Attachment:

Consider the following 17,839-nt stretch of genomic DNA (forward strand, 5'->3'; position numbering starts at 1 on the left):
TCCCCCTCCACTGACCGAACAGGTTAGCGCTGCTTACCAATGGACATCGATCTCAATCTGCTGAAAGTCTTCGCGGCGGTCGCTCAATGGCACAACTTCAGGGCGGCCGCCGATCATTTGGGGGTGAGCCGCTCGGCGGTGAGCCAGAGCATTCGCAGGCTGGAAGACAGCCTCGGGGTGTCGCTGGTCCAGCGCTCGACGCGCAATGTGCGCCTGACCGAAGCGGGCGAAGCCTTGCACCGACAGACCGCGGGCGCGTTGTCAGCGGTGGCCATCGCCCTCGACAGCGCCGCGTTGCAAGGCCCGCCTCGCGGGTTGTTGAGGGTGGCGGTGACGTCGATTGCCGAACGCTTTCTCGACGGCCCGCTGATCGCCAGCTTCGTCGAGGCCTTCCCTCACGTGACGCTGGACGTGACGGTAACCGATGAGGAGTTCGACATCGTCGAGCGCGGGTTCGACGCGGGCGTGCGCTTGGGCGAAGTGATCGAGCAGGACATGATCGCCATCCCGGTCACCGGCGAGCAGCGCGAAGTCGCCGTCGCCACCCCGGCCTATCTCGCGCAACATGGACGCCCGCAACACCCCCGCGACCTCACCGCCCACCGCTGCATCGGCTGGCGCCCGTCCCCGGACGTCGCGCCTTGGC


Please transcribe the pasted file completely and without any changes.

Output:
Consider the following 17,839-nt stretch of genomic DNA (forward strand, 5'->3'; position numbering starts at 1 on the left):
TCCCCCTCCACTGACCGAACAGGTTAGCGCTGCTTACCAATGGACATCGATCTCAATCTGCTGAAAGTCTTCGCGGCGGTCGCTCAATGGCACAACTTCAGGGCGGCCGCCGATCATTTGGGGGTGAGCCGCTCGGCGGTGAGCCAGAGCATTCGCAGGCTGGAAGACAGCCTCGGGGTGTCGCTGGTCCAGCGCTCGACGCGCAATGTGCGCCTGACCGAAGCGGGCGAAGCCTTGCACCGACAGACCGCGGGCGCGTTGTCAGCGGTGGCCATCGCCCTCGACAGCGCCGCGTTGCAAGGCCCGCCTCGCGGGTTGTTGAGGGTGGCGGTGACGTCGATTGCCGAACGCTTTCTCGACGGCCCGCTGATCGCCAGCTTCGTCGAGGCCTTCCCTCACGTGACGCTGGACGTGACGGTAACCGATGAGGAGTTCGACATCGTCGAGCGCGGGTTCGACGCGGGCGTGCGCTTGGGCGAAGTGATCGAGCAGGACATGATCGCCATCCCGGTCACCGGCGAGCAGCGCGAAGTCGCCGTCGCCACCCCGGCCTATCTCGCGCAACATGGACGCCCGCAACACCCCCGCGACCTCACCGCCCACCGCTGCATCGGCTGGCGCCCGTCCCCGGACGTCGCGCCTTGGC